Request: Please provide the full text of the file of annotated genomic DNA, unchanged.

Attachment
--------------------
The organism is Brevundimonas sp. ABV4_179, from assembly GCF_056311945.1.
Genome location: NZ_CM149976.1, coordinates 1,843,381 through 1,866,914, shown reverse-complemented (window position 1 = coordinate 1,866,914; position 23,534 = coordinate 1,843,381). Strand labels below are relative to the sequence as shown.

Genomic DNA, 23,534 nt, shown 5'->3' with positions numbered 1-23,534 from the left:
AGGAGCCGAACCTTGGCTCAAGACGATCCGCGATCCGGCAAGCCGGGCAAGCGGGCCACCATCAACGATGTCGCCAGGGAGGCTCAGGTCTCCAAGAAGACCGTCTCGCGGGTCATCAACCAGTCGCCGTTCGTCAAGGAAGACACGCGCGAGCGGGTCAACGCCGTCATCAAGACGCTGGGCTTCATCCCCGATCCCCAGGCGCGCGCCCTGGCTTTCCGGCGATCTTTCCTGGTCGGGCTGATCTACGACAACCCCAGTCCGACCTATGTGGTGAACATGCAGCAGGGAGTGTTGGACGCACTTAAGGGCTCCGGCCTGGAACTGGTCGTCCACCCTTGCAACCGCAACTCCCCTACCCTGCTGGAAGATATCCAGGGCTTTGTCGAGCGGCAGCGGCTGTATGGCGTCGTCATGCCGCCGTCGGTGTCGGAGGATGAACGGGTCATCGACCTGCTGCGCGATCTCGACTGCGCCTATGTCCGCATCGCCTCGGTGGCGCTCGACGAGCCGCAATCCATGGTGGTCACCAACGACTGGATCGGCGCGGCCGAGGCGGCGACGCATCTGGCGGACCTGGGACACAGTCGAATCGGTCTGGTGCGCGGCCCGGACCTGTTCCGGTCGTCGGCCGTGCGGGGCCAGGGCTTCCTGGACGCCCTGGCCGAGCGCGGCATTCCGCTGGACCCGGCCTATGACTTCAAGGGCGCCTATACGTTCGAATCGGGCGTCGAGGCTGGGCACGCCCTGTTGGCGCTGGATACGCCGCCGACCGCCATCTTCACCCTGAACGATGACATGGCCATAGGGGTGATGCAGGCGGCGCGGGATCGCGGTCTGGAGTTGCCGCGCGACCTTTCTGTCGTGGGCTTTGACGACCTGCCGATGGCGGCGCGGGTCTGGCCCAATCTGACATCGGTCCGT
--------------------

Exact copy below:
The organism is Brevundimonas sp. ABV4_179, from assembly GCF_056311945.1.
Genome location: NZ_CM149976.1, coordinates 1,843,381 through 1,866,914, shown reverse-complemented (window position 1 = coordinate 1,866,914; position 23,534 = coordinate 1,843,381). Strand labels below are relative to the sequence as shown.

Genomic DNA, 23,534 nt, shown 5'->3' with positions numbered 1-23,534 from the left:
AGGAGCCGAACCTTGGCTCAAGACGATCCGCGATCCGGCAAGCCGGGCAAGCGGGCCACCATCAACGATGTCGCCAGGGAGGCTCAGGTCTCCAAGAAGACCGTCTCGCGGGTCATCAACCAGTCGCCGTTCGTCAAGGAAGACACGCGCGAGCGGGTCAACGCCGTCATCAAGACGCTGGGCTTCATCCCCGATCCCCAGGCGCGCGCCCTGGCTTTCCGGCGATCTTTCCTGGTCGGGCTGATCTACGACAACCCCAGTCCGACCTATGTGGTGAACATGCAGCAGGGAGTGTTGGACGCACTTAAGGGCTCCGGCCTGGAACTGGTCGTCCACCCTTGCAACCGCAACTCCCCTACCCTGCTGGAAGATATCCAGGGCTTTGTCGAGCGGCAGCGGCTGTATGGCGTCGTCATGCCGCCGTCGGTGTCGGAGGATGAACGGGTCATCGACCTGCTGCGCGATCTCGACTGCGCCTATGTCCGCATCGCCTCGGTGGCGCTCGACGAGCCGCAATCCATGGTGGTCACCAACGACTGGATCGGCGCGGCCGAGGCGGCGACGCATCTGGCGGACCTGGGACACAGTCGAATCGGTCTGGTGCGCGGCCCGGACCTGTTCCGGTCGTCGGCCGTGCGGGGCCAGGGCTTCCTGGACGCCCTGGCCGAGCGCGGCATTCCGCTGGACCCGGCCTATGACTTCAAGGGCGCCTATACGTTCGAATCGGGCGTCGAGGCTGGGCACGCCCTGTTGGCGCTGGATACGCCGCCGACCGCCATCTTCACCCTGAACGATGACATGGCCATAGGGGTGATGCAGGCGGCGCGGGATCGCGGTCTGGAGTTGCCGCGCGACCTTTCTGTCGTGGGCTTTGACGACCTGCCGATGGCGGCGCGGGTCTGGCCCAATCTGACATCGGTCCGT